Attention Turns to Equipment in Wake Of Jet Crash

Investigators trying to learn what sent an Alaska Airlines jet with 88 people aboard plunging into the Pacific Ocean had at least one clue today: the pilot sought an emergency landing after reporting problems with equipment designed to keep the plane aloft.

No survivors had been found by this morning. Several bodies were recovered from the 58-degree water, Coast Guard Lt. Chuck Diorio said, but he could not give a specific number.

The Coast Guard and commercial squid boats continued to search the debris field 10 miles from shore in water from 300 feet to 750 feet deep. As the stench of airline fuel hung in the air, the boats used nets to haul in grim reminders of lives lost: a tennis shoe, a stuffed animal and a number of small souvenirs from Mexico.

"Every resource is out there to find people," Coast Guard Capt. George Wright said. "We're actively searching for survivors."

Flight 261 from Puerto Vallarta, Mexico, to San Francisco and Seattle hit the water 40 miles northwest of Los Angeles International Airport at 4:36 p.m. Monday. The weather was clear at the time.

Moments before the crash — described by a witness as a nose dive — one of the two pilots radioed that he was having trouble with "stabilizer trim" and asked to be diverted to Los Angeles for an emergency landing, airline spokesman Jack Evans said.

"Radar indicates it fell from 17,000 feet and then was lost from radar," San Francisco airport spokesman Ron Wilson told KRON-TV.

The flight was normal and stable until the crew reported control problems, said a source with close knowledge of the investigation, speaking on condition of anonymity. Radar showed the plane, an MD-83, plummeting toward the sea shortly afterward.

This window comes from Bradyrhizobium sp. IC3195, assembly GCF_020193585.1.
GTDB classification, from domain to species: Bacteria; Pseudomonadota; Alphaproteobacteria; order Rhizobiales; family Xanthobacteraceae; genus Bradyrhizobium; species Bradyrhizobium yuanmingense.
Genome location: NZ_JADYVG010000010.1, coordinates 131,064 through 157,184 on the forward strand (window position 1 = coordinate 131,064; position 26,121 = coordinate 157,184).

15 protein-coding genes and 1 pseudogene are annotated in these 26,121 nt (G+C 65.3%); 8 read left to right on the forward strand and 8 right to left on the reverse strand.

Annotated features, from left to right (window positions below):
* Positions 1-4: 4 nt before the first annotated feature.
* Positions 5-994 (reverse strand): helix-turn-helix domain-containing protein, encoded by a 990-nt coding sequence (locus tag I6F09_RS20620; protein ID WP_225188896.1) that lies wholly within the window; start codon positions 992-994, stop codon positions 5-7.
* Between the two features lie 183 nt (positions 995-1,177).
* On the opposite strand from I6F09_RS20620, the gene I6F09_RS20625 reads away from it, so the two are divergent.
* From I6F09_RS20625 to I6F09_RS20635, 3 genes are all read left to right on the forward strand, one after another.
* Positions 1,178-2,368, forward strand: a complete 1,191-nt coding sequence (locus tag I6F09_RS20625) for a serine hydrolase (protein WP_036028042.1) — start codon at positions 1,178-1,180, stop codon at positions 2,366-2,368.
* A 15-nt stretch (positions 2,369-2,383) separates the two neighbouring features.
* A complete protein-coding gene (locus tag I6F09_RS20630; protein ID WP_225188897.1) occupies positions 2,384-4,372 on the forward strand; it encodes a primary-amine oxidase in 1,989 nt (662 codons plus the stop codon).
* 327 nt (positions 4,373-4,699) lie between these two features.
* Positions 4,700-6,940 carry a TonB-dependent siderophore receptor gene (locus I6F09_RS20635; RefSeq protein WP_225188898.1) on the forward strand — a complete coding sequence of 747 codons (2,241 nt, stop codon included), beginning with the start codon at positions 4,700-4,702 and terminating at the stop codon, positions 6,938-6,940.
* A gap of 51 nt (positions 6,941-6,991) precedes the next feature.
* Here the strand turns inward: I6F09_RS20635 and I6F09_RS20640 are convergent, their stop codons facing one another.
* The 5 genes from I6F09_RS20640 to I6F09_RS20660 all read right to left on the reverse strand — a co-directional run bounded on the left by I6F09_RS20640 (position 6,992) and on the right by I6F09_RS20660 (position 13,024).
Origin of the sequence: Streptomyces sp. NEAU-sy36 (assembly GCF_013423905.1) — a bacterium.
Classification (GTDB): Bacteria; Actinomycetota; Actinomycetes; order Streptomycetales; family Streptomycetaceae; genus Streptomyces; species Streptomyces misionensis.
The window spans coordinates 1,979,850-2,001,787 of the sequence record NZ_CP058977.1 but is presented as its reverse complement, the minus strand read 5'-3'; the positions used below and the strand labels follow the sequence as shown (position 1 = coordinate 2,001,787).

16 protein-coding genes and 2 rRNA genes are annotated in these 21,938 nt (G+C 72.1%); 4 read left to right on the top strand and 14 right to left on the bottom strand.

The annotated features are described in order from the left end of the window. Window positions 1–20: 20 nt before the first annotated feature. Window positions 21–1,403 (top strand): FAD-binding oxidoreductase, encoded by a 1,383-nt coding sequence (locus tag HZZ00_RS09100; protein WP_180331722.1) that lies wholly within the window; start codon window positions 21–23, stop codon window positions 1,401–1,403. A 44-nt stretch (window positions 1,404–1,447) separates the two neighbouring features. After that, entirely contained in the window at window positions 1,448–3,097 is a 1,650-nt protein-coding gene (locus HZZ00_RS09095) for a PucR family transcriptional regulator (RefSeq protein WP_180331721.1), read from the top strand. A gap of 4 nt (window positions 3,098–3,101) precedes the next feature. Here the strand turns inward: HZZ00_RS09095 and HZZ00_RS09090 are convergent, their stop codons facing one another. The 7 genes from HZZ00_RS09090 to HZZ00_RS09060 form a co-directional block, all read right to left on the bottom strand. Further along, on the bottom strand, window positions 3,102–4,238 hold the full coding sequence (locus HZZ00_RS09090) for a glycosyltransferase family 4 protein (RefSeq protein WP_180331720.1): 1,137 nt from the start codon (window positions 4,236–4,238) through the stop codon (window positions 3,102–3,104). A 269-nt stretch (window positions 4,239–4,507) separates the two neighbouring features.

On MD-80 series airplanes, the horizontal stabilizer looks like a small wing mounted on top of the tail. The stabilizer, which includes panels that pitch the nose up and down, is brought into balance, or "trimmed," from the cockpit.

If a plane loses its horizontal stabilizer, there is no way to keep the nose pointed to the proper angle, and the aircraft will begin an uncontrollable dive.

Evans said the plane had no previous stabilizer problems, and Federal Aviation Administration spokesman John Clabes said it had never been in an accident.

National Transportation Safety Board investigators were expected to be on hand by tonight.

"We will do anything and everything to find out exactly what transpired," airline Chairman John Kelly said late Monday.

A National Park Service ranger on Anacapa Island, off the coast of Oxnard, saw the airliner go down and was first to report it, said spokeswoman Susan Smith at the Channel Islands National Park headquarters in Ventura Harbor.

"He observed a jet going down in the Santa Barbara Channel. From his observation it was nose first," Smith said.

There were 83 passengers and five crew members aboard, Evans said.

Of the passengers, 32 were bound for San Francisco, 47 for Seattle, three were continuing on to Eugene, Ore., and one to Fairbanks, Alaska. The two pilots were based in Los Angeles and the three flight attendants were based in Seattle.

The passengers included three airline employees, four employees of sister airline Horizon and 23 relatives or friends of the employees.

Both pilots were Alaska Airlines veterans. Capt. Ted Thompson, 53, was hired Aug. 16, 1982, and had 10,400 flying hours with the company. First Officer William Tansky, 57, was hired July 17, 1985, and had 8,047 flying hours with the Seattle-based airline.

The plane itself was built by McDonnell Douglas, now part of Boeing, and delivered to Alaska Airlines in 1992, said John Thom, a spokesman for Boeing's Douglas aircraft unit.

Evans said the plane was serviced on Sunday, went through a low-level maintenance check on Jan. 11 and had a more thorough routine check last January.

Alaska Airlines, which has the image of an Eskimo painted on the tails of its planes, has an excellent safety record. It serves more than 40 cities in Alaska, Canada, Mexico and five Western states.

It had two fatal accidents in the 1970s, both in Alaska.

The MD-80 series is a twin-jet version of the more widely known DC-9, with a single aisle and an engine on each side of the tail. It went into service in 1980 and of the 1,167 series planes delivered, Boeing reported last year, only nine had been lost in accidents.

Before this week, the most recent fatal crash in the United States involving an MD-80 series jet was last summer's American Airlines accident in Little Rock, Ark. Eleven people died and 110 were injured when an MD-82 trying to land in a storm ran off a runway, broke apart and caught fire.